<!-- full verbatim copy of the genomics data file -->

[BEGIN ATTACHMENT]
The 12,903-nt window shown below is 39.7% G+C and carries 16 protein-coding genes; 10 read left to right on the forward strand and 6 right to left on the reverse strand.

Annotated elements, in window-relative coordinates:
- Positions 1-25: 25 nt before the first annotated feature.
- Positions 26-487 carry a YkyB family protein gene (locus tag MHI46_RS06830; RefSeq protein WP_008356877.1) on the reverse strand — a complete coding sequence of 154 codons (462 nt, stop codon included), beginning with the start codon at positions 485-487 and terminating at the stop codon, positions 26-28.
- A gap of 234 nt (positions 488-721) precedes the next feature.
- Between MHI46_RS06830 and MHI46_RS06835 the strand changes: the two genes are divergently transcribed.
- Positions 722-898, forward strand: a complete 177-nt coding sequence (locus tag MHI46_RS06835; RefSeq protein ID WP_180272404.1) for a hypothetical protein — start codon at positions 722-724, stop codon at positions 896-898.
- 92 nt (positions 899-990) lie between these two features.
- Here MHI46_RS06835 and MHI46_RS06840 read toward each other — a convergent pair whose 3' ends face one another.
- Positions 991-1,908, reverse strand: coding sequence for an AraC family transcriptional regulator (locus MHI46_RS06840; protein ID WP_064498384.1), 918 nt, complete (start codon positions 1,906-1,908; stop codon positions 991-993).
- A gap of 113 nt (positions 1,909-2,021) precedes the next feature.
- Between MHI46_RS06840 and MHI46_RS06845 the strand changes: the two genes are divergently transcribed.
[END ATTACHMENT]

The 12,903-nt window shown below is 39.7% G+C and carries 16 protein-coding genes; 10 read left to right on the forward strand and 6 right to left on the reverse strand.

Annotated elements, in window-relative coordinates:
- Positions 1-25: 25 nt before the first annotated feature.
- Positions 26-487 carry a YkyB family protein gene (locus tag MHI46_RS06830; RefSeq protein WP_008356877.1) on the reverse strand — a complete coding sequence of 154 codons (462 nt, stop codon included), beginning with the start codon at positions 485-487 and terminating at the stop codon, positions 26-28.
- A gap of 234 nt (positions 488-721) precedes the next feature.
- Between MHI46_RS06830 and MHI46_RS06835 the strand changes: the two genes are divergently transcribed.
- Positions 722-898, forward strand: a complete 177-nt coding sequence (locus tag MHI46_RS06835; RefSeq protein ID WP_180272404.1) for a hypothetical protein — start codon at positions 722-724, stop codon at positions 896-898.
- 92 nt (positions 899-990) lie between these two features.
- Here MHI46_RS06835 and MHI46_RS06840 read toward each other — a convergent pair whose 3' ends face one another.
- Positions 991-1,908, reverse strand: coding sequence for an AraC family transcriptional regulator (locus MHI46_RS06840; protein ID WP_064498384.1), 918 nt, complete (start codon positions 1,906-1,908; stop codon positions 991-993).
- A gap of 113 nt (positions 1,909-2,021) precedes the next feature.
- Between MHI46_RS06840 and MHI46_RS06845 the strand changes: the two genes are divergently transcribed.